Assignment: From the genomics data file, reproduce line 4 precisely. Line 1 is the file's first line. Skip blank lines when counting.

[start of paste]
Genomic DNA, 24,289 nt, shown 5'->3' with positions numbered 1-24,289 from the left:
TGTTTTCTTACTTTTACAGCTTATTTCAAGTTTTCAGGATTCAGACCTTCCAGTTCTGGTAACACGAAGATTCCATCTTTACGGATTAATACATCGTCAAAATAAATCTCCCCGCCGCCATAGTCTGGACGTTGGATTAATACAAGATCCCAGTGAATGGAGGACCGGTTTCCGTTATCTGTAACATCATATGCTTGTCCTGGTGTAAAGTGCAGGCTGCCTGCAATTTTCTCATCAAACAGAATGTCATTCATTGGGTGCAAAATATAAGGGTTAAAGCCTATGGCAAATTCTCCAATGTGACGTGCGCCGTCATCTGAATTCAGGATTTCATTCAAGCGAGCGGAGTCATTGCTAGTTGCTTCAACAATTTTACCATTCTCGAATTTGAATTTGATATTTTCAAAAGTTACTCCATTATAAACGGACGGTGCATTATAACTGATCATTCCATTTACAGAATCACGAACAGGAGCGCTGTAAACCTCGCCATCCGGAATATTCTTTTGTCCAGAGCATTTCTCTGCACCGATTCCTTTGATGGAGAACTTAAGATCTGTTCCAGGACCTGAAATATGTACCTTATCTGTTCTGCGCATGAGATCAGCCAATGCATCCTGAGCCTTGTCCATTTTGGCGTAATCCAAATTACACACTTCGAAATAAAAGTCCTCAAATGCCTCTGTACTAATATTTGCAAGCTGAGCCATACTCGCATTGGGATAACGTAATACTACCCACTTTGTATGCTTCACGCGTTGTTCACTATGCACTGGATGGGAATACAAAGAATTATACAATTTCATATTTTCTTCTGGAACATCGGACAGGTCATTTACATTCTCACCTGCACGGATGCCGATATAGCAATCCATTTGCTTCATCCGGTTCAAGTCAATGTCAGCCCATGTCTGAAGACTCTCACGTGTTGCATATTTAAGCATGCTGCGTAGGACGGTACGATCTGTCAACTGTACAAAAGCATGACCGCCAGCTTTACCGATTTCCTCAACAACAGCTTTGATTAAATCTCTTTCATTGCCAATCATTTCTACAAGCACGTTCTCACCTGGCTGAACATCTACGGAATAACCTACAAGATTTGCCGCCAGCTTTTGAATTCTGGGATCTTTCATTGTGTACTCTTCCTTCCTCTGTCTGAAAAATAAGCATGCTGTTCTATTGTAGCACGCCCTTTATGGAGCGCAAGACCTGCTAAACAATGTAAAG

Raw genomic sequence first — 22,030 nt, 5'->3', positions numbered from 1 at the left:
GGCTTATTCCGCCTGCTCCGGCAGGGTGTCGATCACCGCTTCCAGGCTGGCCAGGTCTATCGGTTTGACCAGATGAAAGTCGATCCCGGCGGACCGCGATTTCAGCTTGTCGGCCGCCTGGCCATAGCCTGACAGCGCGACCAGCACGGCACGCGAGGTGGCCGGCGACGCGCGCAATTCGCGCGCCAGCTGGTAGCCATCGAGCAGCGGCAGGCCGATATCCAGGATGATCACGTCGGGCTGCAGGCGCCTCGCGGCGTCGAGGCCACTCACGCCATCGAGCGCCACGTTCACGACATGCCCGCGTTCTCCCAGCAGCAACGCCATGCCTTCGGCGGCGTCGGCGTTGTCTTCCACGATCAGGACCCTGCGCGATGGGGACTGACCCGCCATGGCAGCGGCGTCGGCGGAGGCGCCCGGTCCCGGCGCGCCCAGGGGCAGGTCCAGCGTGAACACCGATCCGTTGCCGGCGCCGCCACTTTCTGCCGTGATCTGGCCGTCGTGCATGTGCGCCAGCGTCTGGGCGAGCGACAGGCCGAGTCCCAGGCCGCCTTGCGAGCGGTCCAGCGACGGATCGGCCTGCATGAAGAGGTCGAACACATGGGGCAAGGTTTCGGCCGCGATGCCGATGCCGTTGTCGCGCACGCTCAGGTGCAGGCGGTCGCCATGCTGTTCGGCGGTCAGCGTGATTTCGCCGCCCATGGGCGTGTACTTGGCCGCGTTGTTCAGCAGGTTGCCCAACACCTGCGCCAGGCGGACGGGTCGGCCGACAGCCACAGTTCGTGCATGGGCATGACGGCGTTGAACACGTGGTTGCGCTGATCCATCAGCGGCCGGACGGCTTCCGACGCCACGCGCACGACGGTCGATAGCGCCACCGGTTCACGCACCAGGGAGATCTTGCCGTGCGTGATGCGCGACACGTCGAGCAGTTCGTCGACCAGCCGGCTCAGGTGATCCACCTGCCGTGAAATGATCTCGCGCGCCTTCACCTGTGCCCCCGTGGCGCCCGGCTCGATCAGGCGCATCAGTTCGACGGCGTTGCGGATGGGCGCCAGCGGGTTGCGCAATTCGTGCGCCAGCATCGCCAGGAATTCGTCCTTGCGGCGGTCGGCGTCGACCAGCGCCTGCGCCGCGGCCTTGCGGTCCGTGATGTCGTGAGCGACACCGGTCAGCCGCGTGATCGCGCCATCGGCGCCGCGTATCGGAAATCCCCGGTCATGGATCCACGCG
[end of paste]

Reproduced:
GGCTTATTCCGCCTGCTCCGGCAGGGTGTCGATCACCGCTTCCAGGCTGGCCAGGTCTATCGGTTTGACCAGATGAAAGTCGATCCCGGCGGACCGCGATTTCAGCTTGTCGGCCGCCTGGCCATAGCCTGACAGCGCGACCAGCACGGCACGCGAGGTGGCCGGCGACGCGCGCAATTCGCGCGCCAGCTGGTAGCCATCGAGCAGCGGCAGGCCGATATCCAGGATGATCACGTCGGGCTGCAGGCGCCTCGCGGCGTCGAGGCCACTCACGCCATCGAGCGCCACGTTCACGACATGCCCGCGTTCTCCCAGCAGCAACGCCATGCCTTCGGCGGCGTCGGCGTTGTCTTCCACGATCAGGACCCTGCGCGATGGGGACTGACCCGCCATGGCAGCGGCGTCGGCGGAGGCGCCCGGTCCCGGCGCGCCCAGGGGCAGGTCCAGCGTGAACACCGATCCGTTGCCGGCGCCGCCACTTTCTGCCGTGATCTGGCCGTCGTGCATGTGCGCCAGCGTCTGGGCGAGCGACAGGCCGAGTCCCAGGCCGCCTTGCGAGCGGTCCAGCGACGGATCGGCCTGCATGAAGAGGTCGAACACATGGGGCAAGGTTTCGGCCGCGATGCCGATGCCGTTGTCGCGCACGCTCAGGTGCAGGCGGTCGCCATGCTGTTCGGCGGTCAGCGTGATTTCGCCGCCCATGGGCGTGTACTTGGCCGCGTTGTTCAGCAGGTTGCCCAACACCTGCGCCAGGCGGACGGGTCGGCCGACAGCCACAGTTCGTGCATGGGCATGACGGCGTTGAACACGTGGTTGCGCTGATCCATCAGCGGCCGGACGGCTTCCGACGCCACGCGCACGACGGTCGATAGCGCCACCGGTTCACGCACCAGGGAGATCTTGCCGTGCGTGATGCGCGACACGTCGAGCAGTTCGTCGACCAGCCGGCTCAGGTGATCCACCTGCCGTGAAATGATCTCGCGCGCCTTCACCTGTGCCCCCGTGGCGCCCGGCTCGATCAGGCGCATCAGTTCGACGGCGTTGCGGATGGGCGCCAGCGGGTTGCGCAATTCGTGCGCCAGCATCGCCAGGAATTCGTCCTTGCGGCGGTCGGCGTCGACCAGCGCCTGCGCCGCGGCCTTGCGGTCCGTGATGTCGTGAGCGACACCGGTCAGCCGCGTGATCGCGCCATCGGCGCCGCGTATCGGAAATCCCCGGTCATGGATCCACGCG